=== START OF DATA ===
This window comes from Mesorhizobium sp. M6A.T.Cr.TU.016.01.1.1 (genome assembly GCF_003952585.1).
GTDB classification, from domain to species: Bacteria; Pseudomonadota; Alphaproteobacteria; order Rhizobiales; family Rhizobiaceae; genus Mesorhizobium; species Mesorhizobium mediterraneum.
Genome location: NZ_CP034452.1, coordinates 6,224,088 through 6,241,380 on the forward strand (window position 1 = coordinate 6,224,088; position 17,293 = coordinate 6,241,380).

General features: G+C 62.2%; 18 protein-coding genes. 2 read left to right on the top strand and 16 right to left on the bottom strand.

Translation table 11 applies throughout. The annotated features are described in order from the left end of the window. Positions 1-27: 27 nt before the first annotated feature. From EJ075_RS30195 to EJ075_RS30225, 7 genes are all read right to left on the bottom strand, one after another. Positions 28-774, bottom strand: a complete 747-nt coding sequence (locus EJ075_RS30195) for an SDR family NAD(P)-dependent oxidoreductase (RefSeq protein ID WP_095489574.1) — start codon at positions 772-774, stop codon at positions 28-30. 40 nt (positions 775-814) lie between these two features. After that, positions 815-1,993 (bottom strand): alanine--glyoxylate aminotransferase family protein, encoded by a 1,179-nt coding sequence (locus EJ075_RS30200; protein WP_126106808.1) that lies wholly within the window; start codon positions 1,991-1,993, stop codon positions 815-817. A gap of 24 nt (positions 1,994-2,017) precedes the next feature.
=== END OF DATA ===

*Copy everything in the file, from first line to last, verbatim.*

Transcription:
This window comes from Mesorhizobium sp. M6A.T.Cr.TU.016.01.1.1 (genome assembly GCF_003952585.1).
GTDB classification, from domain to species: Bacteria; Pseudomonadota; Alphaproteobacteria; order Rhizobiales; family Rhizobiaceae; genus Mesorhizobium; species Mesorhizobium mediterraneum.
Genome location: NZ_CP034452.1, coordinates 6,224,088 through 6,241,380 on the forward strand (window position 1 = coordinate 6,224,088; position 17,293 = coordinate 6,241,380).

General features: G+C 62.2%; 18 protein-coding genes. 2 read left to right on the top strand and 16 right to left on the bottom strand.

Translation table 11 applies throughout. The annotated features are described in order from the left end of the window. Positions 1-27: 27 nt before the first annotated feature. From EJ075_RS30195 to EJ075_RS30225, 7 genes are all read right to left on the bottom strand, one after another. Positions 28-774, bottom strand: a complete 747-nt coding sequence (locus EJ075_RS30195) for an SDR family NAD(P)-dependent oxidoreductase (RefSeq protein ID WP_095489574.1) — start codon at positions 772-774, stop codon at positions 28-30. 40 nt (positions 775-814) lie between these two features. After that, positions 815-1,993 (bottom strand): alanine--glyoxylate aminotransferase family protein, encoded by a 1,179-nt coding sequence (locus EJ075_RS30200; protein WP_126106808.1) that lies wholly within the window; start codon positions 1,991-1,993, stop codon positions 815-817. A gap of 24 nt (positions 1,994-2,017) precedes the next feature.